Fri, Nov 21, 2003 - Page 17 News List

Looking back on China's classical music

The best-known forms of Chinese music today are relatively late arrivals on the scene, and the sounds that bear comparison to Western symphonic music are only now being painstakingly recreated by scholar's and performers

By Ian Bartholomew  /  CONTRIBUTING REPORTER

Sadly, with the demise of the Tang dynasty, China began to turn inward and while some of what had been acquired during this musical efflorescence was passed down to enrich a tradition of Chinese ensemble music, the grandeur of courtly orchestral music gradually disappeared.

Somewhat ironically, it was Liu's Japanese education in Northern China that gave her access to some of the most advanced scholarship in the field of Tang music -- the imperial court of Japan, where extensive records had been created by order of the Meiji emperor.

"In 1966 I went to Japan to study for seven months, working every day transcribing scores and speaking with court musicians. Over 1,000 years ago, the Japanese had sent ambassadors to study Chinese music. Now I was bringing the tradition back to its source," Liu said.

Banquet for the senses

The highlight of the current performance is Whirl Around, the last of four major pieces of Tang music that are currently preserved in their entirety. The other three, The Emperor Destroys the Formations, The Singing of Spring Orioles and Liquidamber have all been performed before, though the latter two will also be presented with new material that hasn't been performed before.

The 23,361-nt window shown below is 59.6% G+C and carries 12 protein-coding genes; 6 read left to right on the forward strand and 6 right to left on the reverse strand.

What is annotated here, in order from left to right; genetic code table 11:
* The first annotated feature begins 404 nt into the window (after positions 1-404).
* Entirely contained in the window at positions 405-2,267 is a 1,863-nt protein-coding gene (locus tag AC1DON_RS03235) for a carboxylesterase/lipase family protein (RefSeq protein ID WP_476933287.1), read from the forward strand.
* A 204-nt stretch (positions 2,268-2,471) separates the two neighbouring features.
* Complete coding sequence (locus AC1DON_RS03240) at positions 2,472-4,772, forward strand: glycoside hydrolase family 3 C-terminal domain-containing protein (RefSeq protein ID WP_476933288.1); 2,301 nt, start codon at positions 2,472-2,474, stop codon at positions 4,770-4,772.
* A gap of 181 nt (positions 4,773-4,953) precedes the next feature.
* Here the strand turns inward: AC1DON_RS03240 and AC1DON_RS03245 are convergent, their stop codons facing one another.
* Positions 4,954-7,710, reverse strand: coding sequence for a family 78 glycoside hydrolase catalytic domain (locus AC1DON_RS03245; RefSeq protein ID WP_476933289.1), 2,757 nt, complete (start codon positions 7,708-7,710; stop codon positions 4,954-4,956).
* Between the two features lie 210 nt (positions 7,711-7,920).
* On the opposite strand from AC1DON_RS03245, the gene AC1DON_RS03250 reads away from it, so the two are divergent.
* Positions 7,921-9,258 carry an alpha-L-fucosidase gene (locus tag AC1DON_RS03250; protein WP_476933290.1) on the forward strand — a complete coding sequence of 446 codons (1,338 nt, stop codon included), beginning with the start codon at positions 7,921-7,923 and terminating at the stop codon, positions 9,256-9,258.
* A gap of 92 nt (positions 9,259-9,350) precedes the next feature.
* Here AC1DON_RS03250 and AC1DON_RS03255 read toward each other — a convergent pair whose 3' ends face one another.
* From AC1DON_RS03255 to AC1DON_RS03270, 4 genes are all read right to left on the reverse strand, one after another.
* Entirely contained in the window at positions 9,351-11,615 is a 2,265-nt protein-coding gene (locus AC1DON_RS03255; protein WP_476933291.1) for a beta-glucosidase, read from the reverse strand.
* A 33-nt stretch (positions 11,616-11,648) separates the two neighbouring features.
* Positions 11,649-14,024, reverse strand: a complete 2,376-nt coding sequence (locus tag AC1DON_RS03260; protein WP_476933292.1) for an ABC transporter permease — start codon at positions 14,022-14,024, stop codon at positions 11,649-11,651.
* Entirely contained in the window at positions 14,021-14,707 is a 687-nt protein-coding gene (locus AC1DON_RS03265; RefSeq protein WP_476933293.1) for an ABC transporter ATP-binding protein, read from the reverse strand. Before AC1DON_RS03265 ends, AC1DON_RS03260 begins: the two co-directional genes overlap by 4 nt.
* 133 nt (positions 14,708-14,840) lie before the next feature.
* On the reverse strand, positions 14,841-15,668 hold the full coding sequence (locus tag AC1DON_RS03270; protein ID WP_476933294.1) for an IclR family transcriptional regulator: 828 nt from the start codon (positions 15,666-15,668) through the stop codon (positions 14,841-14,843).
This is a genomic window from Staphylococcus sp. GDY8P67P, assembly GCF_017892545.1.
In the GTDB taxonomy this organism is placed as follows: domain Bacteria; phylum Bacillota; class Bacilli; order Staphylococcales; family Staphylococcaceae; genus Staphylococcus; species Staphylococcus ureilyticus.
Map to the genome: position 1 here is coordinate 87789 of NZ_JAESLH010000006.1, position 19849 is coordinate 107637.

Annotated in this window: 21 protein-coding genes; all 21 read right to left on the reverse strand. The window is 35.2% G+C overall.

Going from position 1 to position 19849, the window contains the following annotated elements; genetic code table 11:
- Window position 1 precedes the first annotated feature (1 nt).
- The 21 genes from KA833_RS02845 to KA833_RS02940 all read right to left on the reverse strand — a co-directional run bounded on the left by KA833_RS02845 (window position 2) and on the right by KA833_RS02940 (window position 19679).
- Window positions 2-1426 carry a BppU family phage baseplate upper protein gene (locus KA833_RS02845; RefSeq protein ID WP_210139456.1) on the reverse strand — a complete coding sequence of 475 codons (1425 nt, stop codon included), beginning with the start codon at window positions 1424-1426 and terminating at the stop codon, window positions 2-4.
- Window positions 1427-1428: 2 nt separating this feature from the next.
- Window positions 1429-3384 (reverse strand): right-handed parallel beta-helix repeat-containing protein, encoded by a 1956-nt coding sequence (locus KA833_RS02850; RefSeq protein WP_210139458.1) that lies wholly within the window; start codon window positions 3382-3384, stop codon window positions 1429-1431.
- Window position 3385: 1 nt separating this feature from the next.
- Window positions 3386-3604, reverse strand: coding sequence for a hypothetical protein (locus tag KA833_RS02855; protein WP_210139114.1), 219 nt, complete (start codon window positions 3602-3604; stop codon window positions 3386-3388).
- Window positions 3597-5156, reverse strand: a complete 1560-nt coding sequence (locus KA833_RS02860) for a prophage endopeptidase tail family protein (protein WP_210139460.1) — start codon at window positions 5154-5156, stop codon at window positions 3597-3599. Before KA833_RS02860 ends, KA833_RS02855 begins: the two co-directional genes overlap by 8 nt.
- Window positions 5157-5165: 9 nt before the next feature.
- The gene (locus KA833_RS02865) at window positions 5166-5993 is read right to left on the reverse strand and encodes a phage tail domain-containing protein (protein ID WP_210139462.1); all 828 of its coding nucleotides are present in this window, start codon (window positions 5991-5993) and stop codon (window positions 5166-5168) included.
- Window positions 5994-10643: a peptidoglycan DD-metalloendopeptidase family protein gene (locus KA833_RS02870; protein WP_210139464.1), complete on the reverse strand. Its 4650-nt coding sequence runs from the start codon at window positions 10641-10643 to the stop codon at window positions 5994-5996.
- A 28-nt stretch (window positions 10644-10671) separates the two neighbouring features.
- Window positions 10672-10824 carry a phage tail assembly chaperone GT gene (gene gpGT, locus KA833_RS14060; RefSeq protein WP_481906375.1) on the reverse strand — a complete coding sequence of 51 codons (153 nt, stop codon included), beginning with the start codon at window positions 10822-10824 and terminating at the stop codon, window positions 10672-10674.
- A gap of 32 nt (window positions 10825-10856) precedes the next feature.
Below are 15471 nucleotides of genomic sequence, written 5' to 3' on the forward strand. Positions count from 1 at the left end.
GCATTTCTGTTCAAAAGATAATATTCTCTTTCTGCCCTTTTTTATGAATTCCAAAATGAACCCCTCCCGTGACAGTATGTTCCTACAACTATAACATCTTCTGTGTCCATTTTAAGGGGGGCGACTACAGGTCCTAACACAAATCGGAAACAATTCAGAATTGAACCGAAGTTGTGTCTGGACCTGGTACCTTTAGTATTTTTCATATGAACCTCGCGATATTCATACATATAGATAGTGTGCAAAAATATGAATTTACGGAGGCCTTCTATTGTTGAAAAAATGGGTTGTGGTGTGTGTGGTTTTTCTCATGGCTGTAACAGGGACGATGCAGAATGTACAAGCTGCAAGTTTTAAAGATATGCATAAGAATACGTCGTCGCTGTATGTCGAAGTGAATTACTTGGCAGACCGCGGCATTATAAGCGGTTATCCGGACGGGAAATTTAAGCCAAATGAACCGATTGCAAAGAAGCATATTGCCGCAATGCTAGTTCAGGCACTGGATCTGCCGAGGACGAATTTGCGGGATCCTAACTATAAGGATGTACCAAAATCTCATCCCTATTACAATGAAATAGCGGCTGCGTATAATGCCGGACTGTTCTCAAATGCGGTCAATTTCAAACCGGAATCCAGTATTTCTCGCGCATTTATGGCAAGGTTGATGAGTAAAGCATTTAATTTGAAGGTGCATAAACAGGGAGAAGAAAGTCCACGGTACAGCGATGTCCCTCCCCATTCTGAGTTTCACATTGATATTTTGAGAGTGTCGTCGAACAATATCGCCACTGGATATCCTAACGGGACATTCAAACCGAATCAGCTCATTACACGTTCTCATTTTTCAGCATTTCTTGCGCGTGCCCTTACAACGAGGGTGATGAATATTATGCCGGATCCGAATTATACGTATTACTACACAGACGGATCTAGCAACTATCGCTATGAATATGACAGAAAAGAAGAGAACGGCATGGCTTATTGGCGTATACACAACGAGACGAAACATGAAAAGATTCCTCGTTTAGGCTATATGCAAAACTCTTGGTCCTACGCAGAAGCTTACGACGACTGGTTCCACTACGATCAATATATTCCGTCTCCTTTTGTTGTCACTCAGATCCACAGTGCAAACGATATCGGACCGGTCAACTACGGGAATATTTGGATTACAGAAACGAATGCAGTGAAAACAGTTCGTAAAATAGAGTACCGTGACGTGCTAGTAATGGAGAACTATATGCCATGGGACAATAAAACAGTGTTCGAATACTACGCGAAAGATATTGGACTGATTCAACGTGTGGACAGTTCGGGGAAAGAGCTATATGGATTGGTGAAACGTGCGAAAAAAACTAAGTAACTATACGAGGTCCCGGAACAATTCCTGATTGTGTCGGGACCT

The show will also include an incidental piece Sogdians Drinking Wine, which is also being seen for the first time.

In earlier works, Liu relied heavily on materials from Japan and the work of musicologist L.E.R. Picken of Cambridge University for the musical elements of her productions, focusing more on recreating the choreography.

"For Whirl Around I started to become deeply involved in recreating the score as well," Liu said, based on a study of Tang musical notation that she began seven years ago. Musical notation in the Tang dynasty was very different from that used by traditional Chinese musicians today.

This painstaking process involves a good deal of interpretation and Liu admits that an aesthetic perspective was critical to recreating these works, especially with the lack of detailed academic knowledge on the subject. "My personal vision is also very important," Liu said.

Confucian music held sway over the ceremonial aspects of life, but it was to the music of Central Asia and the steppe that the courtiers of the Tang looked to for entertainment. All the same, with the four major pieces, we are a long way from energetic gavottes or roundels that might have enlivened a medieval European court. Majestic is probably the best word to describe these dances, and one can feel the intense desire for ordered beauty that they express. They are an entry into a world of thought very different from our own and can be appreciated from an aesthetic as well as a historical perspective.

Liu describes Tang dance as displaying "the elements of the universe that Isaac Newton studied ... space, time and gravity."

For the record

Putting China's rich musical heritage on display is not the least of Liu's ambitions. There is little in Chinese traditional music as it is currently performed that can seriously challenge the global dominance of the Western classical tradition, which has comprehensively taken hold in Asia. But, as Liu is more than happy to point out, the Tang had a level of musical sophistication that has not been fully appreciated.

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